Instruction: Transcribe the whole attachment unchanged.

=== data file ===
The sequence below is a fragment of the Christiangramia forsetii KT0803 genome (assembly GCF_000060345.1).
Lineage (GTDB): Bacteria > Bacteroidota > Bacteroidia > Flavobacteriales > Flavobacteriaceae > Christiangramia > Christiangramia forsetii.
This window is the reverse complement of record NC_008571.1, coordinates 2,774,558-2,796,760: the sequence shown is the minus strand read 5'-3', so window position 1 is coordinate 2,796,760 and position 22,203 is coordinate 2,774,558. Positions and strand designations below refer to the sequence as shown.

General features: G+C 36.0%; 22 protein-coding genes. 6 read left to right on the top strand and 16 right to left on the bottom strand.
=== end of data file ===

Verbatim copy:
The sequence below is a fragment of the Christiangramia forsetii KT0803 genome (assembly GCF_000060345.1).
Lineage (GTDB): Bacteria > Bacteroidota > Bacteroidia > Flavobacteriales > Flavobacteriaceae > Christiangramia > Christiangramia forsetii.
This window is the reverse complement of record NC_008571.1, coordinates 2,774,558-2,796,760: the sequence shown is the minus strand read 5'-3', so window position 1 is coordinate 2,796,760 and position 22,203 is coordinate 2,774,558. Positions and strand designations below refer to the sequence as shown.

General features: G+C 36.0%; 22 protein-coding genes. 6 read left to right on the top strand and 16 right to left on the bottom strand.